Pentax Announces the K-1 Full Frame DSLR

Pentax K-1
Pentax K-1

Ricoh has finally joined the full-frame bandwagon by announcing the Pentax K-1, their first full-frame DSLR today. It has a 36.4MP CMOS sensor sans AA filter for maximum sharpness. Moiré is controlled by means of a AA Filter Simulator feature. It also has 5-axis sensor-shift image stabilization and a 33-point AF system having 25 cross-type sensors. The viewfinder covers “nearly 100%” with a magnification of 0.7x, while the 3.2″, 1.04M-dot rear LCD not only tilts but rotates as well, allowing you to position the screen to your desired angle easily. This is a first to be seen on a DSLR. Here’s a video from CNET showing how it works.

Being a professional camera, the K-1 body is rugged and weather-sealed, dustproof and cold-proof thanks to 87 sealing points. It also has 2 SD card slots. A cool feature, also not seen on other DSLRs, is the Operation Assist Lights. These small white LEDs help you do things like change lenses or swap memory cards in dark environments without having to use an external light source like a torch or headlamp.

The K-1’s ISO can be set between 100–204,800, while the maximum shutter speed is 1/8000. It can shoot continuously at 4.4fps. The video specifications are somewhat disappointing though, with the K-1 supporting only up to 1920×1080/60i.

Along with the K1, Ricoh also launched 12 full-frame lenses, including a 15-30mm f/2.8 wide angle zoom and a 28-105 f/3.5-5.6 standard zoom.

The Pentax K-1 will be available from April 2016 for $1,800.

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Ricoh Announces K-S2, DA 18-50mm f/4-5.6 Compact Lens, and AF201FG Flash


Turns out Ricoh were not quite done after their high-end announcements (and development announcement). Yesterday they took off the wraps to what promises to be a pretty small Pentax DLSR kit, starting with the Pentax K-S2 DSLR. Following up on the somewhat eccentric K-S1, the KS2 is more traditional, with the LEDs being relegated to lighting up a ring around the shutter release and the Wifi button. The K-S2 keeps most of what the K-S1 offered, including the 20 megapixel sensor and 11 point autofocus system, and adds a much nicer grip, dual command dials, articulating LCD, and Wifi with NFC.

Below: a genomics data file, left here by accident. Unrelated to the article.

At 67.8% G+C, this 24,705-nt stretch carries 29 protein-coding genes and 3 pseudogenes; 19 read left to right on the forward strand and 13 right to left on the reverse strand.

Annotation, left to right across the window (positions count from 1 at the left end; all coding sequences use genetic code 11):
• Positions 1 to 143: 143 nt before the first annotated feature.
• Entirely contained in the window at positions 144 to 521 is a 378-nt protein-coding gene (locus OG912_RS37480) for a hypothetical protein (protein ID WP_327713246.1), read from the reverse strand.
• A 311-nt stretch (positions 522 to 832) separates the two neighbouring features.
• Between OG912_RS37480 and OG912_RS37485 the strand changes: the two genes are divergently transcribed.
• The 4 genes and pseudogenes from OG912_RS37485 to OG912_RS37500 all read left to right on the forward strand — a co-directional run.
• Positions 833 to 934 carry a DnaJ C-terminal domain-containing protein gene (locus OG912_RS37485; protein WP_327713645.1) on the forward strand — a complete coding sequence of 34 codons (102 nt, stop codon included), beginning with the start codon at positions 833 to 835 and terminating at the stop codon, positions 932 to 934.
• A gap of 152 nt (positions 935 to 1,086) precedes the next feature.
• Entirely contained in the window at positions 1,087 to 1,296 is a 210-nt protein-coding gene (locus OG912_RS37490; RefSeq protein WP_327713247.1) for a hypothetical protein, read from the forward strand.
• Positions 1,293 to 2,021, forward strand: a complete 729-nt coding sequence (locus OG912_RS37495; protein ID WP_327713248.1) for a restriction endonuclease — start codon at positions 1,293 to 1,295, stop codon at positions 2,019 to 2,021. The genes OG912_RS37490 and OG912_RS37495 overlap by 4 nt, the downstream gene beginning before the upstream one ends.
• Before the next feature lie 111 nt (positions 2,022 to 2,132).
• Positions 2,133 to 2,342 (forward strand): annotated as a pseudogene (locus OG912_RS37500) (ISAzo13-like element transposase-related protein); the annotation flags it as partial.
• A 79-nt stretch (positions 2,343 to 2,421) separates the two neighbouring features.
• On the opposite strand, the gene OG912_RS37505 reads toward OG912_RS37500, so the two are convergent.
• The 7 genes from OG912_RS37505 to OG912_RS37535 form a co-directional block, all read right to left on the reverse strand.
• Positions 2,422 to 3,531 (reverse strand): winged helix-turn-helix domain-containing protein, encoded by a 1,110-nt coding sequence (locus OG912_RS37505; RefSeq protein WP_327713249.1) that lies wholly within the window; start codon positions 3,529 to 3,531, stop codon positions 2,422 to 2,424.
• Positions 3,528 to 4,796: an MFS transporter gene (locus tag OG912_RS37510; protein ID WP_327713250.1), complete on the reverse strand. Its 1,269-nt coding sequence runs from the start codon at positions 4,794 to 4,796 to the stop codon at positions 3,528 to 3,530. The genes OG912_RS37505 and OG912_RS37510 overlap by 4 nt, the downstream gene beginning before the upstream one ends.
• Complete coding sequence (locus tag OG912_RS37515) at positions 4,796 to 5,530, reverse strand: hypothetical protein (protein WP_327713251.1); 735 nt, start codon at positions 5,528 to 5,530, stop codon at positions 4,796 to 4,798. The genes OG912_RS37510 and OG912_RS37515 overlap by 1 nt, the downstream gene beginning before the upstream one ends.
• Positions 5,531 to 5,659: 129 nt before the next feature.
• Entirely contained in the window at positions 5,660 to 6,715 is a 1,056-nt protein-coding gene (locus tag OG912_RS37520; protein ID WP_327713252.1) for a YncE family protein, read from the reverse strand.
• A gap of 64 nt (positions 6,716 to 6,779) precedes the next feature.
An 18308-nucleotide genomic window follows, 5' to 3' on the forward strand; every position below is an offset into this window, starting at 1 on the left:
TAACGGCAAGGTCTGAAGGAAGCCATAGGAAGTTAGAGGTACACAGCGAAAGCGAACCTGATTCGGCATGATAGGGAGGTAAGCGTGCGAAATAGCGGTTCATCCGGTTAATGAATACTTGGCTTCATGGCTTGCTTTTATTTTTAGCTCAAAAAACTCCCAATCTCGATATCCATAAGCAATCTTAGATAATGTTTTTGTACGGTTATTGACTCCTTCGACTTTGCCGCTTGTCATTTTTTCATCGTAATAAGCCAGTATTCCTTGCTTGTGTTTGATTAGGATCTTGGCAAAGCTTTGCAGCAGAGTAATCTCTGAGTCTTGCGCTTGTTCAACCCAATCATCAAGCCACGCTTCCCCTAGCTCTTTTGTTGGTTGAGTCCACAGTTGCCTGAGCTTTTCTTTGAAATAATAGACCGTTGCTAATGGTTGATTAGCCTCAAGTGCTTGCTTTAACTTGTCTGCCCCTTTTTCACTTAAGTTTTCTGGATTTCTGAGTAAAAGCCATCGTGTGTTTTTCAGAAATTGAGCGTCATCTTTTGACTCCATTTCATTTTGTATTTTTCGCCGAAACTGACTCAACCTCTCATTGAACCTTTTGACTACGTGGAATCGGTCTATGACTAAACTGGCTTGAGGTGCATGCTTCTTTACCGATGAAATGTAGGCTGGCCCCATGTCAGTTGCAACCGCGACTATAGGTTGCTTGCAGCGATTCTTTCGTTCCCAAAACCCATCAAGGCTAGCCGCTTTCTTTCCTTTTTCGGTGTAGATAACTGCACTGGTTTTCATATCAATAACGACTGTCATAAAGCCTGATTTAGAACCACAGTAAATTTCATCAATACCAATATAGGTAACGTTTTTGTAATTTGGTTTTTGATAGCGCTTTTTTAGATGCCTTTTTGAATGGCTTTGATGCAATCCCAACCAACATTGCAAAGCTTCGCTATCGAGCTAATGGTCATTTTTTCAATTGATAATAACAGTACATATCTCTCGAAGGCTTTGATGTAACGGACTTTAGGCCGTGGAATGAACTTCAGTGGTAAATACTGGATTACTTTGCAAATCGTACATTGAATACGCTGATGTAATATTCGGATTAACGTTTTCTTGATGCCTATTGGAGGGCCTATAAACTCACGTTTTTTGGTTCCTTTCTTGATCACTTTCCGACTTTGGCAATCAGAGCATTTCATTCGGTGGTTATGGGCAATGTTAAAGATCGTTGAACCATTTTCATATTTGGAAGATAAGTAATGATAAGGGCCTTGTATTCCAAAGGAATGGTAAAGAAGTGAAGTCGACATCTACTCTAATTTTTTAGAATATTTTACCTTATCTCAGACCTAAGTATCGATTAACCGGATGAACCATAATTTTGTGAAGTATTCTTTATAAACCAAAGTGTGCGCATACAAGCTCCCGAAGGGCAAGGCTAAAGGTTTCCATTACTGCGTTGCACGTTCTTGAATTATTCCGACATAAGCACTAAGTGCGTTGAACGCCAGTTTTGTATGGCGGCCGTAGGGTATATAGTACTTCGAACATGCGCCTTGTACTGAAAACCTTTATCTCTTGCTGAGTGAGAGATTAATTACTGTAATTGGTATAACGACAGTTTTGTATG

Pentax has always offered a lot of solid specs for the price; dual command dials and weather proofing have always been standard on their low-end models, and many of them come with an optical pentaprism, instead of the cheaper and dimmer pentamirrors. However I am sure this will not be the camera to bring their market share up; fighting to gain market share against the incumbents is a trench warfare environment that will take more than a great camera to win.

The K-S2 will be available in black, white and the above black-orange in March for US$800 with the new 18-50mm lens (discussed next). Continue reading Ricoh Announces K-S2, DA 18-50mm f/4-5.6 Compact Lens, and AF201FG Flash

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Ricoh Announces Development of Pentax Full Frame DSLR and Two New Lenses


Pentax users and fans have been talking about a full frame camera for the longest time since that mockup from years ago, and Ricoh finally are going to make one. I say “going to” because this is just a development announcement, with very little details. Model name? Unknown. Sensor used? Unknown. AF system? Unknown. Video mode, frame rate? All unknowns. The only other thing that is known is that Ricoh hopes to bring it by end of the year.

Well, it has been a long road, so a little more waiting won’t hurt. Faith and all that, eh?